--Rosalinda Pineda-Ofreneo, Professor of Social Work and Community Development, University of the Philippines-Diliman

"People, Profit, and Politics is an excellent collection of studies that looks at how civil society organizations in economic sectors subjected to trade liberalization and deregulation have mobilized to defend their interests within a liberal democratic state. The picture that emerges is both reassuring and disconcerting. Reassuring in that civil-society organizations can easily establish political spaces or beachheads from which to exert pressure on key political actors in the executive or in parliament. Reassuring, too, in that there is a great space for coalition building with many other interest groups facing the challenge of globalization. But disconcerting in that no amount of skilled mobilizing and coalition building appears to have been able to save key groups, such as the Benguet vegetable producers and textile and garment workers, from massive dislocation brought about by cheap imports or capital flight. Active lobbying by hog raisers and poultry producers appears to have mainly bought them time, not eliminate the threat of ruinous competition from cheap imports. The picture of the Philippine state that emerges is one that allows significant space for pressure groups opposed to liberalization, to the point where key actors within both the bureaucracy and parliament can, in fact, be mobilized as allies. And yet, when push comes to shove, liberalization wins out. What emerges is a resilient state that can entertain opposition, but where the ideology of neoliberalism so permeates the bureaucracy and the legislature that it can override the coalitions and coalition formations that the threatened sectors can put together... This is, of course, just one lesson that one draws from the case studies of this book. There are other dimensions of the state-civil society relationship in the Philippines that are illuminated here. The authors and editors are to be congratulated for bringing out an indispensable guide to the topic."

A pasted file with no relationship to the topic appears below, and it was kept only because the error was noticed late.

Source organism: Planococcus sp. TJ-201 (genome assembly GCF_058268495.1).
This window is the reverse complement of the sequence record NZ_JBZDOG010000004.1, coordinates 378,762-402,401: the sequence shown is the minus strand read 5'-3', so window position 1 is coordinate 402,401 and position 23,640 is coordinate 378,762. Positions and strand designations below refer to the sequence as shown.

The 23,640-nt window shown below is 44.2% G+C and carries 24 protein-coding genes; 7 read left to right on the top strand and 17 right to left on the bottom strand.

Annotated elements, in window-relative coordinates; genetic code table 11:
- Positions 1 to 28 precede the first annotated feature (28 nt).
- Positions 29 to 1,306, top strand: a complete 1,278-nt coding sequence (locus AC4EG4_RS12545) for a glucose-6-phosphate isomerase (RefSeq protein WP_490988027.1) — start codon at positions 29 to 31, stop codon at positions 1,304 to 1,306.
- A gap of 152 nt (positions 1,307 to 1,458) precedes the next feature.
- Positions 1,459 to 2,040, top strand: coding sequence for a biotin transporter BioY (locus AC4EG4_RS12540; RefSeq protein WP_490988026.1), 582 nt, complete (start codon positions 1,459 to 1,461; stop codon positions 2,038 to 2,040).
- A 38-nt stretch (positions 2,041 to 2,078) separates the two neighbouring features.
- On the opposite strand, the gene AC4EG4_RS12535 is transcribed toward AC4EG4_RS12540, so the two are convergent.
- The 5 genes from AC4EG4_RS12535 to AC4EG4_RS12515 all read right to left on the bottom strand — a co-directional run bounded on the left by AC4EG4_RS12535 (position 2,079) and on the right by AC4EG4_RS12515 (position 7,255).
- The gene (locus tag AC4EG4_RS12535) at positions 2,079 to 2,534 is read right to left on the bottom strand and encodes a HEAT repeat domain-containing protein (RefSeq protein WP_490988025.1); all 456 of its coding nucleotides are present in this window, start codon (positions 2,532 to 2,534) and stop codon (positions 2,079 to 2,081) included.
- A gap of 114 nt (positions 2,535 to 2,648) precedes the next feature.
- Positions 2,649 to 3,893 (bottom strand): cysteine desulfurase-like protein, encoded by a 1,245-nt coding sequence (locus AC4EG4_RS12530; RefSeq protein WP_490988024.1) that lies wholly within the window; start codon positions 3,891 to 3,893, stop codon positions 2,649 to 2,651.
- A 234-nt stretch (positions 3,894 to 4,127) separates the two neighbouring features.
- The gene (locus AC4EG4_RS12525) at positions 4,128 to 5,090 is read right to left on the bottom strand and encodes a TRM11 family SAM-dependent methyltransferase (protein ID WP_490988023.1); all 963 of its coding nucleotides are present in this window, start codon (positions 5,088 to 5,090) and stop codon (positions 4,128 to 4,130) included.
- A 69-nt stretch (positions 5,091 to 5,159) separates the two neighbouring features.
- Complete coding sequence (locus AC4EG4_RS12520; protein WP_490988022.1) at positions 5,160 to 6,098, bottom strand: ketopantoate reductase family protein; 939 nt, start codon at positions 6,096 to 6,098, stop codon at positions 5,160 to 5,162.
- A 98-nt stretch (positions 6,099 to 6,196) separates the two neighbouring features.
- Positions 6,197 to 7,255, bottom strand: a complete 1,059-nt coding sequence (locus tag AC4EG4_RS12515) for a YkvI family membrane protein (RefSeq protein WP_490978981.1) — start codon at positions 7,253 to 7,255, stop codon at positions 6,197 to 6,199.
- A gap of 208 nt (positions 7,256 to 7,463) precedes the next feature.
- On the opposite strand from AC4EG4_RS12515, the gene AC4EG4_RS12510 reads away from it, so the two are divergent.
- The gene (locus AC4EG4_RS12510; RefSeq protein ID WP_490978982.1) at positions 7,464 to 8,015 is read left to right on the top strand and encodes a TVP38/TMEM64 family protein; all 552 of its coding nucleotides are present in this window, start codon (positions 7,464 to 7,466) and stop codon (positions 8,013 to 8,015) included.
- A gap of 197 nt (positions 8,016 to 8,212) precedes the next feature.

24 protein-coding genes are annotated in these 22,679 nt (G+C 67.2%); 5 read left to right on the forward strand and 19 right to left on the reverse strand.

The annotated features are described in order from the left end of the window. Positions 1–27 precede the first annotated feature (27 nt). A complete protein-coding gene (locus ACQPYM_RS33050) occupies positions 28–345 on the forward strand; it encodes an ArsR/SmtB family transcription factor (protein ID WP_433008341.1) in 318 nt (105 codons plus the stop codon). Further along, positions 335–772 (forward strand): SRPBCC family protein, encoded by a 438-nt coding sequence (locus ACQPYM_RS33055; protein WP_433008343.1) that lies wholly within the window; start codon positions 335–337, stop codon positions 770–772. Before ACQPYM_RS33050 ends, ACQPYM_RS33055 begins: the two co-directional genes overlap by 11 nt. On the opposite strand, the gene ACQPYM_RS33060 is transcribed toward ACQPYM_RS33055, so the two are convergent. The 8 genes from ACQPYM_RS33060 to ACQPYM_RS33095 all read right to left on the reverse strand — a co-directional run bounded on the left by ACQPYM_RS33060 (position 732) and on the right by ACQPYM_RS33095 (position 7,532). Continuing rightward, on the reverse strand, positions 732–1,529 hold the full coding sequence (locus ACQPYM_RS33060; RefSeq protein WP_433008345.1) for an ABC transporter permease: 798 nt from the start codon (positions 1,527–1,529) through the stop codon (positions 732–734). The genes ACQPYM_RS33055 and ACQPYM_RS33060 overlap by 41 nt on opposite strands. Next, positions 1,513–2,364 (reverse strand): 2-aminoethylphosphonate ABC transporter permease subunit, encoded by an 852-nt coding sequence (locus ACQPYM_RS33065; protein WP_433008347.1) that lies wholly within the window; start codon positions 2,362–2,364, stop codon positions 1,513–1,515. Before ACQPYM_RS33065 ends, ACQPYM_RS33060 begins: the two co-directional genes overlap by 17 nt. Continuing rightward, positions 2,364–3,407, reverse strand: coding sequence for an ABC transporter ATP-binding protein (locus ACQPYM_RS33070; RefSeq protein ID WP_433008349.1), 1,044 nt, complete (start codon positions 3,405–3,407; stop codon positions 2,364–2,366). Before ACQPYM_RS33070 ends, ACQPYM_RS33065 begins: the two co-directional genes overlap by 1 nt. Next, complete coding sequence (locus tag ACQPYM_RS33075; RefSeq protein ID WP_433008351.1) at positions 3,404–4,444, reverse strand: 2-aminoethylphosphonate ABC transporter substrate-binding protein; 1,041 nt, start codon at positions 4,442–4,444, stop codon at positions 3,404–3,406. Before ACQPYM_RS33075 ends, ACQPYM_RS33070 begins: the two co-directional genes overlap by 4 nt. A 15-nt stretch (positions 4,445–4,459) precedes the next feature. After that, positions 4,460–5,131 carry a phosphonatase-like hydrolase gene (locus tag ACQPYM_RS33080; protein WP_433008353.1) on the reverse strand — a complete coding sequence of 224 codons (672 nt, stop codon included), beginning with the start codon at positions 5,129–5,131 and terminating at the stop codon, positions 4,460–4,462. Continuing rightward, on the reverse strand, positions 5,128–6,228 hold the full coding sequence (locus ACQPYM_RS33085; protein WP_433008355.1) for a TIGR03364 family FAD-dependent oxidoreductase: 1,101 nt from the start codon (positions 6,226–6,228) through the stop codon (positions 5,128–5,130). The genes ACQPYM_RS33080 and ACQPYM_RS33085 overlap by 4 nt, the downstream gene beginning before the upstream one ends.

--Walden Bello, Professor of Sociology, University of the Philippines-Diliman (from the Foreword)
The book is published in cooperation with the United Nations Development Programme-Philippine Office.

Lopez Wui, Ma. Glenda S. and Teresa S. Encarnacion Tadem, eds. 2006. People, profit, and politics: State-civil society relations in the context of globalization. Quezon City: Third World Studies Center. ISBN 971-912464-4. PhP 350.00. Available at leading bookstores in the Philippines. For overseas orders, please issue a US$40.00 check payable to SSPRF-PDA. Send check to: Third World Studies Center, Basement Palma Hall, PO Box 210, University of the Philippines, Diliman, 1101 Quezon City, Philippines. For inquiries, send e-mail at